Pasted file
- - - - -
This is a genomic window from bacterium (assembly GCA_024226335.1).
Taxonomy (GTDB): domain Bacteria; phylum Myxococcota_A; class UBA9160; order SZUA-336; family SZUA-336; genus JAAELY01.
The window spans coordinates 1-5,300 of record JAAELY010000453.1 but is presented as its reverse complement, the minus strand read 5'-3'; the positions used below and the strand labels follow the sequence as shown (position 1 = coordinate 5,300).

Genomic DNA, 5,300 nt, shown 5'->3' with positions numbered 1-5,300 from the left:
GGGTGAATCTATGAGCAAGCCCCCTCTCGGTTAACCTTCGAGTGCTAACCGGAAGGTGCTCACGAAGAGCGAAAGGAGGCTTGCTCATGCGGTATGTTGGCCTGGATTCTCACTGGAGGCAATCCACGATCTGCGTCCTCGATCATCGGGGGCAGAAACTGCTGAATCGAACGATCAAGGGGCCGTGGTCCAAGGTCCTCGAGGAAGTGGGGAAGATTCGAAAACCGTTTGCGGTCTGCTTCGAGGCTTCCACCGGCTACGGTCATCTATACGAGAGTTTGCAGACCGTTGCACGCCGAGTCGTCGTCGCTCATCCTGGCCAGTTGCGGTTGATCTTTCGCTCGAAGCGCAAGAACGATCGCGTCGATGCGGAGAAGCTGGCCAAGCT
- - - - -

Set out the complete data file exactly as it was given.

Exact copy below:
This is a genomic window from bacterium (assembly GCA_024226335.1).
Taxonomy (GTDB): domain Bacteria; phylum Myxococcota_A; class UBA9160; order SZUA-336; family SZUA-336; genus JAAELY01.
The window spans coordinates 1-5,300 of record JAAELY010000453.1 but is presented as its reverse complement, the minus strand read 5'-3'; the positions used below and the strand labels follow the sequence as shown (position 1 = coordinate 5,300).

Genomic DNA, 5,300 nt, shown 5'->3' with positions numbered 1-5,300 from the left:
GGGTGAATCTATGAGCAAGCCCCCTCTCGGTTAACCTTCGAGTGCTAACCGGAAGGTGCTCACGAAGAGCGAAAGGAGGCTTGCTCATGCGGTATGTTGGCCTGGATTCTCACTGGAGGCAATCCACGATCTGCGTCCTCGATCATCGGGGGCAGAAACTGCTGAATCGAACGATCAAGGGGCCGTGGTCCAAGGTCCTCGAGGAAGTGGGGAAGATTCGAAAACCGTTTGCGGTCTGCTTCGAGGCTTCCACCGGCTACGGTCATCTATACGAGAGTTTGCAGACCGTTGCACGCCGAGTCGTCGTCGCTCATCCTGGCCAGTTGCGGTTGATCTTTCGCTCGAAGCGCAAGAACGATCGCGTCGATGCGGAGAAGCTGGCCAAGCT